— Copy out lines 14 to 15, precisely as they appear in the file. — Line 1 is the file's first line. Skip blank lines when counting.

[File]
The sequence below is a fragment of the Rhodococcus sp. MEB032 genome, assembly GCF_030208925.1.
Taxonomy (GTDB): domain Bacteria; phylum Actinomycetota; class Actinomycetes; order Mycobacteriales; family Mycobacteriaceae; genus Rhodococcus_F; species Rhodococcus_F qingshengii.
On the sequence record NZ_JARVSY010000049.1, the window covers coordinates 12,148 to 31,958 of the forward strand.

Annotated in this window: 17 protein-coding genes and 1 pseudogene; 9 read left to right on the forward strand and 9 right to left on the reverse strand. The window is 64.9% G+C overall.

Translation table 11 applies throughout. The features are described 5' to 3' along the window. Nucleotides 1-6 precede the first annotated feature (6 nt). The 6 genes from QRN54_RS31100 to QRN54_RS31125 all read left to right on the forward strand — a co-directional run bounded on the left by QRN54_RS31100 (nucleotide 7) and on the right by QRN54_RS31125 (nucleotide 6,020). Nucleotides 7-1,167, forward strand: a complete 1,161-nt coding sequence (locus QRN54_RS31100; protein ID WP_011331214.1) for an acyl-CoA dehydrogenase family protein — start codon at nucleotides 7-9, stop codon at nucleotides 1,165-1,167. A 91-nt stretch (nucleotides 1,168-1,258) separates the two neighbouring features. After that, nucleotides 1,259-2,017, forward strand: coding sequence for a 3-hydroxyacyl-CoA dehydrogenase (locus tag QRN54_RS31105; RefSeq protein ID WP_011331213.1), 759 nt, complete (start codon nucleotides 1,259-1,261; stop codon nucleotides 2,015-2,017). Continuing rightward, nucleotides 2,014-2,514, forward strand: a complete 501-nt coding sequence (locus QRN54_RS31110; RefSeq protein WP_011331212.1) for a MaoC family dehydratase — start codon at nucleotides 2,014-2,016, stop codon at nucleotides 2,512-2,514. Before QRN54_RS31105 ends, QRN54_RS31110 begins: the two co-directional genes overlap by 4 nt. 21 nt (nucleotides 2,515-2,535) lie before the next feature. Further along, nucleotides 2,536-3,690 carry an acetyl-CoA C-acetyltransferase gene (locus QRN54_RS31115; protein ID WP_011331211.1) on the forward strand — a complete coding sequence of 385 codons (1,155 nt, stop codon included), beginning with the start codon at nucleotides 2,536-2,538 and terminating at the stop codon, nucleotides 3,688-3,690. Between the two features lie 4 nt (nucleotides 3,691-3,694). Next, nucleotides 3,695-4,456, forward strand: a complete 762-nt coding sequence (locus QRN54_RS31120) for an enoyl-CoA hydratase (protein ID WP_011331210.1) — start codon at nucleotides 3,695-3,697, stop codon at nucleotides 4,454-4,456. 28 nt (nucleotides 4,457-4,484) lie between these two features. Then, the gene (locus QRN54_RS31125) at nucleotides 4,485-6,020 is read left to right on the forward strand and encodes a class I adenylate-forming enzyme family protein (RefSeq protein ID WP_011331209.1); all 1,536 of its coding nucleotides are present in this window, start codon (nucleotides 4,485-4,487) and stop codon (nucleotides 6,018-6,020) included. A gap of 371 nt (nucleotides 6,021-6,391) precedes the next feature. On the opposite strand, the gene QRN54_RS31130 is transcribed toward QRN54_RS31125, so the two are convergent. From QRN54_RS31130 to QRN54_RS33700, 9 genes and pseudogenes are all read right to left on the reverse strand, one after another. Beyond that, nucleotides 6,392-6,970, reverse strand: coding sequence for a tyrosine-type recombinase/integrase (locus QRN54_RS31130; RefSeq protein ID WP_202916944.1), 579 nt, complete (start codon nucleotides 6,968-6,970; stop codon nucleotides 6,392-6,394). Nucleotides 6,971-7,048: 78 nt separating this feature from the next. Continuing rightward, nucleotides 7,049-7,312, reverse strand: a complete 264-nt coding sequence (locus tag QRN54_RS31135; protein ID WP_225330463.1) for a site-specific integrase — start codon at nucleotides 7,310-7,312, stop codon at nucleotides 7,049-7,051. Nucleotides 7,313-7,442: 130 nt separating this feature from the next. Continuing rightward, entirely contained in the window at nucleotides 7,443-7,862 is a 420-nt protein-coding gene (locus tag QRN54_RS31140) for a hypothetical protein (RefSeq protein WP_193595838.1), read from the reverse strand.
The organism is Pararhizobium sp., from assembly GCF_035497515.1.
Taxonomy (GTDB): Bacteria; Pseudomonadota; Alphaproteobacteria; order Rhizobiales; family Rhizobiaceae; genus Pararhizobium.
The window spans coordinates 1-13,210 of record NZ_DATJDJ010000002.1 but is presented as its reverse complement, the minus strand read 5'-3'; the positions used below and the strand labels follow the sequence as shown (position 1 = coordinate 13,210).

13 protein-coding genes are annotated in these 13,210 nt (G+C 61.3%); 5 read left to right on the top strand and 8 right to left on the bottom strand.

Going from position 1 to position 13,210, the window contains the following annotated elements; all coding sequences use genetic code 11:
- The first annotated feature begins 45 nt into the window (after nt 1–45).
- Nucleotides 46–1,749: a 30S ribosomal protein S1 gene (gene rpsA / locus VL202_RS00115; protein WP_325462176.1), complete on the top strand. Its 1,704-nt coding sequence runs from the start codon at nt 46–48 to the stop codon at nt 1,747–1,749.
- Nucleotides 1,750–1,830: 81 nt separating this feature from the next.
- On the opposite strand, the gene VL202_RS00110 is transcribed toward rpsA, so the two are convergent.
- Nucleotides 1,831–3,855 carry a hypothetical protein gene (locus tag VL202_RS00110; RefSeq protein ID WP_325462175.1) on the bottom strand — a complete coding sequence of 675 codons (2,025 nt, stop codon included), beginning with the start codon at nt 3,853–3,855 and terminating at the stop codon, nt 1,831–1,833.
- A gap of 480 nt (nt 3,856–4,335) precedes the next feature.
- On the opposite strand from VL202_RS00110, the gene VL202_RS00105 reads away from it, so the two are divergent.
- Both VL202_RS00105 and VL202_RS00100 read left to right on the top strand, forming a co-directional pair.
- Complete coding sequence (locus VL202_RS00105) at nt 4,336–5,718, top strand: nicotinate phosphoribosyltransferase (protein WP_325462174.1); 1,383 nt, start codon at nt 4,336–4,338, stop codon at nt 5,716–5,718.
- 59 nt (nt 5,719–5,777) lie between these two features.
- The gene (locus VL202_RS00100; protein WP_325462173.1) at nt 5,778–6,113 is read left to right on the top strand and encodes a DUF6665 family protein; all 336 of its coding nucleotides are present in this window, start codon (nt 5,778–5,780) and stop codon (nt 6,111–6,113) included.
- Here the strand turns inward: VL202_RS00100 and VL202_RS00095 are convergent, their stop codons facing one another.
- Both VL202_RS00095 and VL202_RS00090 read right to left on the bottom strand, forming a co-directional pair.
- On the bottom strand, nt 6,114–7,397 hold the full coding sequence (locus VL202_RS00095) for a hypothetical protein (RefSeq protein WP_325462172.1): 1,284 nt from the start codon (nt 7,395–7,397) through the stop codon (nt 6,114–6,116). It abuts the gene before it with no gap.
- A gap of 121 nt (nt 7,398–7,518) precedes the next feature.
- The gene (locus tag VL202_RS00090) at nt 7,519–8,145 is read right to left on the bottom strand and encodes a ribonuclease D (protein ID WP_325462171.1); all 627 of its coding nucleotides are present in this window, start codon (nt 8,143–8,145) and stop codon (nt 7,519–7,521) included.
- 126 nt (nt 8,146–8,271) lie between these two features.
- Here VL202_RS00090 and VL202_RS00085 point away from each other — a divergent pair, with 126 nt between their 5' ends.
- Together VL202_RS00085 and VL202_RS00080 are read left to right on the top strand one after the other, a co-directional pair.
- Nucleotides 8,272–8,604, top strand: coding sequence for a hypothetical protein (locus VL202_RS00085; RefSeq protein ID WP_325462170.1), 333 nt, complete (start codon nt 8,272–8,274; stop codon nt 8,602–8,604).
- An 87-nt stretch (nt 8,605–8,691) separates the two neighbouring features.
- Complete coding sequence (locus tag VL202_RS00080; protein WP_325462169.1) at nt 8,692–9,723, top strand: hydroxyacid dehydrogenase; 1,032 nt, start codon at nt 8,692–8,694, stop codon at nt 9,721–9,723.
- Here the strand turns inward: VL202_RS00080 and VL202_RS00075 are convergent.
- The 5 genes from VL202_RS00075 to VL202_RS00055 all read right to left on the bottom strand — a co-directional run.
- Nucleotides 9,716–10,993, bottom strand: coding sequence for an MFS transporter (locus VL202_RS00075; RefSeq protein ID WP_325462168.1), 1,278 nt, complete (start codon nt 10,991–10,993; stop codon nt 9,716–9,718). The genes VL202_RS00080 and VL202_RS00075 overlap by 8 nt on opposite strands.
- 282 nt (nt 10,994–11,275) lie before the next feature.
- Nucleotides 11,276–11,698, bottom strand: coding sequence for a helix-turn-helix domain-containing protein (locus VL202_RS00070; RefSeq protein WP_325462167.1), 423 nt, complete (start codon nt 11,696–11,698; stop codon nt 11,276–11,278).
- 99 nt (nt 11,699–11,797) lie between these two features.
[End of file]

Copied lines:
- On the opposite strand, the gene VL202_RS00110 is transcribed toward rpsA, so the two are convergent.
- Nucleotides 1,831–3,855 carry a hypothetical protein gene (locus tag VL202_RS00110; RefSeq protein ID WP_325462175.1) on the bottom strand — a complete coding sequence of 675 codons (2,025 nt, stop codon included), beginning with the start codon at nt 3,853–3,855 and terminating at the stop codon, nt 1,831–1,833.